A Sagra is a celebration of food. It’s not an ancient thing, it’s a relatively modern word and concept. These feasts happen most every weekend. You learn to read the sagra posters tacked everywhere and decide upon which to attend.
When you move to Italy, you come to understand that some sagre are more important than others in your area. We’ve learned that some of our neighbor’s more lofty accolades go to the Sagra delle focaccette di Vaccareccia.
Vaccareccia is a tiny village in the Lunigiana whose whole reason for being seems to be this once-a-year festival. 2013 was no exception, despite the drizzle.
Everyone is here. The neighbor without eggs because her chickens were eaten by a wolf was there. The almost toothless woman who wins prizes at Karaoke competitions was there, as was her almost blind husband, who insists on driving the car, albeit so slowly hardly anyone notices unless they have the misfortune of being behind him.
How They Make Focaccette
It’s simple. You build a fire to warm up the teste, little terracotta plates. They get quite warm. Then you get one of those those nifty stacking devices you see in the picture below and put down the first testa. You put a ball of dough in the testa, then cover it with another testa, more dough, etc., etc.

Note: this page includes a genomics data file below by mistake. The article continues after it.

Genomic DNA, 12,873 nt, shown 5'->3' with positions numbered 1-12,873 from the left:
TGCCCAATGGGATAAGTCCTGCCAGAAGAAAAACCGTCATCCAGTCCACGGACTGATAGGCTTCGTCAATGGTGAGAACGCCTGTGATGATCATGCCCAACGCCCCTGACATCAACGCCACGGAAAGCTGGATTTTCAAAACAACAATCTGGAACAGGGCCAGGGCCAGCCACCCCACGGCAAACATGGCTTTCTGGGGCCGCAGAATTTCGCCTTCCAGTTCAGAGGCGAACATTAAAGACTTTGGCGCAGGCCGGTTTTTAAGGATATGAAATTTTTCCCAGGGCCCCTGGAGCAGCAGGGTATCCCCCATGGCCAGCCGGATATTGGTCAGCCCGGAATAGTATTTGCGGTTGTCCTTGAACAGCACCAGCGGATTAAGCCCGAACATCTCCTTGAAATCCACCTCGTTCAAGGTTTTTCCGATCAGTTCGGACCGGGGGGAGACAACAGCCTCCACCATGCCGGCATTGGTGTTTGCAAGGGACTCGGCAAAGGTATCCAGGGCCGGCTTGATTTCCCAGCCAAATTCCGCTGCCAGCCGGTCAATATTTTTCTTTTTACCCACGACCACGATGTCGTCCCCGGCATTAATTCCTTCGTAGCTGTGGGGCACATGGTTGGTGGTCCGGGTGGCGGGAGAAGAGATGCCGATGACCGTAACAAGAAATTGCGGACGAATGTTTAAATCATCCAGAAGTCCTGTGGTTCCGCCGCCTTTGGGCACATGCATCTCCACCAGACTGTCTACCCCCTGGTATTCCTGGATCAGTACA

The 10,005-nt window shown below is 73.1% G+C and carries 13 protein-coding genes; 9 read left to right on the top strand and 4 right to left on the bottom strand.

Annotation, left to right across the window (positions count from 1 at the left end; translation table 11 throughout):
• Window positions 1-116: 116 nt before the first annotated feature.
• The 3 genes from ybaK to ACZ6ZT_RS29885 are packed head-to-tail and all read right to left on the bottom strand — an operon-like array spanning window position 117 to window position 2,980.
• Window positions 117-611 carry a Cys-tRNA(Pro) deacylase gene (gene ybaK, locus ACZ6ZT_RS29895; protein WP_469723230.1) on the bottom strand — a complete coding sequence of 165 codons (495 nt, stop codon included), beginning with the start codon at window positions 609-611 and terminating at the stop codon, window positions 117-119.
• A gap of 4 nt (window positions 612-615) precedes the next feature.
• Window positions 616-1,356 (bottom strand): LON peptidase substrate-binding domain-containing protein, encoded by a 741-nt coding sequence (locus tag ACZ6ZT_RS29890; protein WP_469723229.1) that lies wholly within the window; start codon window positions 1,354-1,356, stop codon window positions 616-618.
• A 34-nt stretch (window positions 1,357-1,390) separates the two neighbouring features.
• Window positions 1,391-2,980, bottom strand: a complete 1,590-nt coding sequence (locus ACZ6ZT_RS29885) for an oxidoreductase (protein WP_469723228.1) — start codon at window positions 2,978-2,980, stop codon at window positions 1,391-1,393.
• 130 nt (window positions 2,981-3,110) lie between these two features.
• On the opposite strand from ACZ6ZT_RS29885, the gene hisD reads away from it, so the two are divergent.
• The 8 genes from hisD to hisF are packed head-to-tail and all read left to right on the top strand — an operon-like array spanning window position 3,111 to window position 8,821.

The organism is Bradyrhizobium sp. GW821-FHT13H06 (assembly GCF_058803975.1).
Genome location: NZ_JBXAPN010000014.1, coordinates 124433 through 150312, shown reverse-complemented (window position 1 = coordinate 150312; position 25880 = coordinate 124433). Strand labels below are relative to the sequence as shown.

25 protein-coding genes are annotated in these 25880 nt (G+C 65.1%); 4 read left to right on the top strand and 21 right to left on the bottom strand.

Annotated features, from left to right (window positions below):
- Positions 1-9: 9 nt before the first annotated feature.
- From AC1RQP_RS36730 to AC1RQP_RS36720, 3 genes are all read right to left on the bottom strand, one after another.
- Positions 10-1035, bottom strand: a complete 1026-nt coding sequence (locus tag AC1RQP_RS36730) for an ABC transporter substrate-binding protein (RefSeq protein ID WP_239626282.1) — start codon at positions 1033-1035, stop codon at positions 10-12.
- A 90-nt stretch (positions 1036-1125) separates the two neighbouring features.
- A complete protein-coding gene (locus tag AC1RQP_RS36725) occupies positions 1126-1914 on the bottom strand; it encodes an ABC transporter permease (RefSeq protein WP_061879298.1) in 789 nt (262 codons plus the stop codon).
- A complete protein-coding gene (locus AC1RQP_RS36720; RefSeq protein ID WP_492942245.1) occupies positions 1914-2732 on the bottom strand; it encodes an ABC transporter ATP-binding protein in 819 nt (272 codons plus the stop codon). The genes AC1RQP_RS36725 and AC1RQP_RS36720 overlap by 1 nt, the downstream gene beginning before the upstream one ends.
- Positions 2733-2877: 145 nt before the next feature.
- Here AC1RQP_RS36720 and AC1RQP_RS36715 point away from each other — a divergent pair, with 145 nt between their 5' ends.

When it’s up to the top, you squish it all down, let it cook for a short period of time, then disassemble the whole deal, throwing the resulting focaccette in a basket to be sliced open and stuffed with pancetta, stracchino, Gorgonzola, or sausage. 2 euros are charged for each at the festival.
You’d think with all the food worship that seems to go on around here, the “kitchen” for making these things would be a palace of stainless steel that would be the envy of Mario Batalli or something, but no, what we have is a Focaccette Shack. There are no cats on the hot tin roof, but then again, it was raining.
I’m sorry you missed it. Man, was it good.